Staying in touch with your colleagues is vital throughout any significant change in the schedule — especially as a result of a crisis impacting all or part of campus. Early and frequent communication can ease employees' anxiety and save you from becoming overwhelmed with individual questions.
Working remotely does have some technical hurdles you will need to consider. Please review the teleworking checklist below to gauge your readiness level.
Those are the basics. There are still some details to work out, such as how you save files, connect to shares and possibly take phone calls. Please read the definitions below, and check the Online Resources Section above for instructions. Please also reference the Data Classification policy; it is against SUNY Cortland policy to save important and sensitive files on your personal device.
VPN: Virtual private network. SUNY Cortland maintains sophisticated security to protect our system. Many services available when you are on campus are not available when connecting from a remote location. VPN software creates a tunnel from your machine to on-campus resources. SUNY Cortland uses Cisco AnyConnect for VPN resources.
Shares: A shares drive is shareable, secured storage that's only reachable while on the campus network. If you use your U drive or a department share you will need to first VPN in to connect to shares. You can then use the instructions below to access your shared files. Please keep in mind that often when saving files from a remote location there is a lag; it may take a few seconds to complete.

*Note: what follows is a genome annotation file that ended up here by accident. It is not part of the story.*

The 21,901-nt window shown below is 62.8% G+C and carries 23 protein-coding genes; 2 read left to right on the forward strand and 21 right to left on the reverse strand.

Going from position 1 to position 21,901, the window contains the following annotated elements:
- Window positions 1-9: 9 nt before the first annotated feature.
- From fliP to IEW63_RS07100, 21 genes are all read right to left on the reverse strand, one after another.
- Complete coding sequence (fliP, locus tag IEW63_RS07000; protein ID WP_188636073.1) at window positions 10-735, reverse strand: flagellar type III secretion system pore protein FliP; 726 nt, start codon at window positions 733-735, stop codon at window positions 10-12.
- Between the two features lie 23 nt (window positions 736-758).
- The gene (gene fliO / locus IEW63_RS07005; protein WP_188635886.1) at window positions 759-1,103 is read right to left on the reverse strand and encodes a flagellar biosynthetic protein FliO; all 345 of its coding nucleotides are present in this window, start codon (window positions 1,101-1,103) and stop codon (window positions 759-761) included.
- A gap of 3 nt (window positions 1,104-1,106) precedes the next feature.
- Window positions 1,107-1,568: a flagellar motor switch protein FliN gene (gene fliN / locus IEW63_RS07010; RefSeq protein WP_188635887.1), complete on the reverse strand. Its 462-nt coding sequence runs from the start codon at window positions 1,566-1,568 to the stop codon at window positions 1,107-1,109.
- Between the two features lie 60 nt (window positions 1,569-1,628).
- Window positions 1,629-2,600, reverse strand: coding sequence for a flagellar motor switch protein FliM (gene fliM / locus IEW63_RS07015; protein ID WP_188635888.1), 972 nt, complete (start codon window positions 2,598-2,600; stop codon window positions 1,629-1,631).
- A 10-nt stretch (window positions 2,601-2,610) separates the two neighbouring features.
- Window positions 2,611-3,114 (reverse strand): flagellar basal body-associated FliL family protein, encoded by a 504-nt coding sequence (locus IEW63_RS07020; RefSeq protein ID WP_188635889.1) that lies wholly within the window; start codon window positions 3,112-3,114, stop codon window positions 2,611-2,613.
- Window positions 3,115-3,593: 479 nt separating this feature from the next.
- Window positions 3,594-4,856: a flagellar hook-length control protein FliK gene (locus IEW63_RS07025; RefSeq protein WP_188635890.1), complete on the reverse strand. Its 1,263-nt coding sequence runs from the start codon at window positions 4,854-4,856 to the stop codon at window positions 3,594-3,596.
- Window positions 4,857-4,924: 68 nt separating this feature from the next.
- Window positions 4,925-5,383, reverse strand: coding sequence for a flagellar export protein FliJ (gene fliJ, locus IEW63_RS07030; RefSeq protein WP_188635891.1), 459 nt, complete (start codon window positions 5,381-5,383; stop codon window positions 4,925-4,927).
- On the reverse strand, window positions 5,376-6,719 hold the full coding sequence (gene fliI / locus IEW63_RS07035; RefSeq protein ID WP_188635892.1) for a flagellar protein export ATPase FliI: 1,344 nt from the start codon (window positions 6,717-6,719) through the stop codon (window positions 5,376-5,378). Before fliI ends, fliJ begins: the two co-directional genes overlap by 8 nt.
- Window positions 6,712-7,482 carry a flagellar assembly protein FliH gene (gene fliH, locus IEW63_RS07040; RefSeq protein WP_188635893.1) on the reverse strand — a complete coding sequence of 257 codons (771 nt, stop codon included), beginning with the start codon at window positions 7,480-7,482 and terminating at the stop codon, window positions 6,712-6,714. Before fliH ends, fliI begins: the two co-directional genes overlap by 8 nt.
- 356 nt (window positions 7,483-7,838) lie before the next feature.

Remote Desktop: It is possible to use a tool called Microsoft Remote Desktop to connect to your work computer from home. This can be useful if you have a program installed on your work computer that you cannot install at home. Remote Desktop only works if your work computer is powered on.
Phone Calls: You can set your office phone to forward calls to your cell phone, but a better method of getting these calls is to install Cisco Jabber a softphone.
Softphone: You are probably used to taking a call at your desk on a phone. That is not always the case when teleworking. You do have the option to use a softphone, which is basically a phone that runs on your smartphone or computer. If you use your computer, you will need a microphone and speakers; a headset works best (Bluetooth or wired).
Online Collaboration: We have three main tools to assist you. These tools will allow you to hold virtual meetings, conference calls, one-on-ones and stay in touch. We currently support WebEx, Skype and MS Teams.
Select Softphone for the new phone type
Video Conferencing for Group Meetings, One-on-One and Office Hours
Information Resources will be hosting online office hours beginning April 20th. We have IR staff with various expertise available to assist you with your questions and provide technology guidance.